South Antarctic Krill Fishery Capture Review

Fishing LogBooks Analysis.
Period 1999 – 2008 (pub. 2009).  

00001Season 2008-2009 low catch result (South Antarctic krill, Euphausia superba) is not necessarily a confirmed trend of a coming regular and stable low-catch scenario that it is in direct relatio n to either environmental or over-catch conditions. There are indeed environmental issues effecting krill catch; higher sea-temp and with it salps and algae-conditions which affe ct krill feeding patterns. On the opposite, there is (still) no direct relation to over-capture operations as the actual catch limit imposed by CCAMLR (areas 48 & 58) of around si x (6) million tons per year, and the corresponding precautionary level imposed also by CCAMLR of 625.000 tons are still far from being accomplished by the actual fishing fleet (see “Tharos Krill Industry Report”). We cannot confirm with certainty that such environmental conditions are not a new and damaging trend, although it does not yet directly relates to Tharos’ 20-year work on this area. We have seen a cyclical (approximate) 6-8 year pattern where low-catch levels are achieved. On such seasons, changes occur on capture data within the same season. Capture pattern reflect such cycles on seasons 1987/1988, 1995/1996, 2001/2002, 2008/2009. There is the need for a much longer statistical analysis to confirm this although Tharos’ preliminary data indicates that krill capture might regain better figures towards mid 2010-season, or even early 2011 for a new high-capture growing curve.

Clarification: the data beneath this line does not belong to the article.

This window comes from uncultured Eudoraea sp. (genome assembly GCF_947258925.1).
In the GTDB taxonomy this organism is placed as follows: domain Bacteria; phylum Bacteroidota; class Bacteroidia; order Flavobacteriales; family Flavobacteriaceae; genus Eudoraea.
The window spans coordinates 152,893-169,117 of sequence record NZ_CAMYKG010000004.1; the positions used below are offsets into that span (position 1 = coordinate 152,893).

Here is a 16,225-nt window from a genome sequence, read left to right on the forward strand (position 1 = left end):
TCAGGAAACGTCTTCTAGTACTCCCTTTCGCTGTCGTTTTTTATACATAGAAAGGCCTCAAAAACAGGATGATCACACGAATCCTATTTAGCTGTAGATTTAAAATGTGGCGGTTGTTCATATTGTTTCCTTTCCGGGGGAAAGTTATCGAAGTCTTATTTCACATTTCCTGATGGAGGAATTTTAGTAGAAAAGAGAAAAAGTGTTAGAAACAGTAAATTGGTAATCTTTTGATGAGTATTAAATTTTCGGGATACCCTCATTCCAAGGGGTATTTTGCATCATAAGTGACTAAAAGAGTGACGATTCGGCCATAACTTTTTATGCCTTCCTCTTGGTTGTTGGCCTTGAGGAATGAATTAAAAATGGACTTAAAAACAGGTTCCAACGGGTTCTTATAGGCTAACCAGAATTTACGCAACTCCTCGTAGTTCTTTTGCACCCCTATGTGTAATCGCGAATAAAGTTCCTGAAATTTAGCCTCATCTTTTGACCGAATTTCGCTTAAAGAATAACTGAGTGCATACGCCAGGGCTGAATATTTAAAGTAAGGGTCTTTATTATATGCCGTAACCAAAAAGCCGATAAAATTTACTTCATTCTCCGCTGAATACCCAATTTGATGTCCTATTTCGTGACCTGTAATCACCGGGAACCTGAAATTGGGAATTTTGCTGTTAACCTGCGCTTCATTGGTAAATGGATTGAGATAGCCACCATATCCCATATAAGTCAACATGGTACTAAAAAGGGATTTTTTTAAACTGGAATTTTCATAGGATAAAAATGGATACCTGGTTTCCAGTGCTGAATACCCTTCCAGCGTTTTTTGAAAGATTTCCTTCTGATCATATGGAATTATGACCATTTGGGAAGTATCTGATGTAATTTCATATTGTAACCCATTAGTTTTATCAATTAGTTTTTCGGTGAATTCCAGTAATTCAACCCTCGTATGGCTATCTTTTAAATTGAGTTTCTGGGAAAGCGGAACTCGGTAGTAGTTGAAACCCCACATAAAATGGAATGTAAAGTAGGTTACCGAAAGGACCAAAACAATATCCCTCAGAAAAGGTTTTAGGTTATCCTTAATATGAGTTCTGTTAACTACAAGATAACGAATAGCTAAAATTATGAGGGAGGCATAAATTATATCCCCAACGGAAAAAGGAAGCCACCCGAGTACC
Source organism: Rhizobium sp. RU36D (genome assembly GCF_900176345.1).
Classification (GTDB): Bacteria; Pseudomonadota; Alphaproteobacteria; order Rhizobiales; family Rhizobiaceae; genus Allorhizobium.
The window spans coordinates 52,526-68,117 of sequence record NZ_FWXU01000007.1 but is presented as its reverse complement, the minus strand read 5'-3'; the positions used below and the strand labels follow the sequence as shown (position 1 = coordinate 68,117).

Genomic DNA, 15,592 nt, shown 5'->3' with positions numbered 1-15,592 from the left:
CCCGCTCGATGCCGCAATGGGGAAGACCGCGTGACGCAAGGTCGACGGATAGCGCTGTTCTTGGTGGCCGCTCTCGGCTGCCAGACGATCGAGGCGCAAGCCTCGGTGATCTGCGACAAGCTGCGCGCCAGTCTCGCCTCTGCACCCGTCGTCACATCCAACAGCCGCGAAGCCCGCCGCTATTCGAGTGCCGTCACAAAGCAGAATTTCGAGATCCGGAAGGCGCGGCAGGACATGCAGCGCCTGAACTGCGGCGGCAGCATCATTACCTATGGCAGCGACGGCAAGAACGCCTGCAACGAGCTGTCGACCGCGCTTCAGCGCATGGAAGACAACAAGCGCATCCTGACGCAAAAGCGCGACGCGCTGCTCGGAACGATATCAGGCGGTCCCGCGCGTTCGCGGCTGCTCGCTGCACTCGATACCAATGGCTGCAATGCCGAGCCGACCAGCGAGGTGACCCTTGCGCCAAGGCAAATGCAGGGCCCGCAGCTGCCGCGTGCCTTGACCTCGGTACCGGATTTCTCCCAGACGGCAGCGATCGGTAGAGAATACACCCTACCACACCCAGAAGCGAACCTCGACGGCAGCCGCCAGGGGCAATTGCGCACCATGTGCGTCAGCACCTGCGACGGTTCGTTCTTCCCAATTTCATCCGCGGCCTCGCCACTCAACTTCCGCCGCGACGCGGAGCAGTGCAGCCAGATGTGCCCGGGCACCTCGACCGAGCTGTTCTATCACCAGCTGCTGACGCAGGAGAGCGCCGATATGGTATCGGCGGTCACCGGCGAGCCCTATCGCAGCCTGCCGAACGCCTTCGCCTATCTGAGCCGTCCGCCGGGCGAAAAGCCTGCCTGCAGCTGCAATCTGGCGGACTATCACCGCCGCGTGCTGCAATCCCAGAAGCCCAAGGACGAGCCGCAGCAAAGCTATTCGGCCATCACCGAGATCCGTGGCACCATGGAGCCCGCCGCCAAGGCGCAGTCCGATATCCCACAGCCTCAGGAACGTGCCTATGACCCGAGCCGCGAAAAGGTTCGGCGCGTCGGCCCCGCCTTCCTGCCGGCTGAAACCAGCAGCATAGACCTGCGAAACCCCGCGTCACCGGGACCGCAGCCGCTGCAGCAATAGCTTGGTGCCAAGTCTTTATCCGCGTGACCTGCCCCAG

Picture of Dimitri Sclabos
Dimitri Sclabos

Founder and Co-owner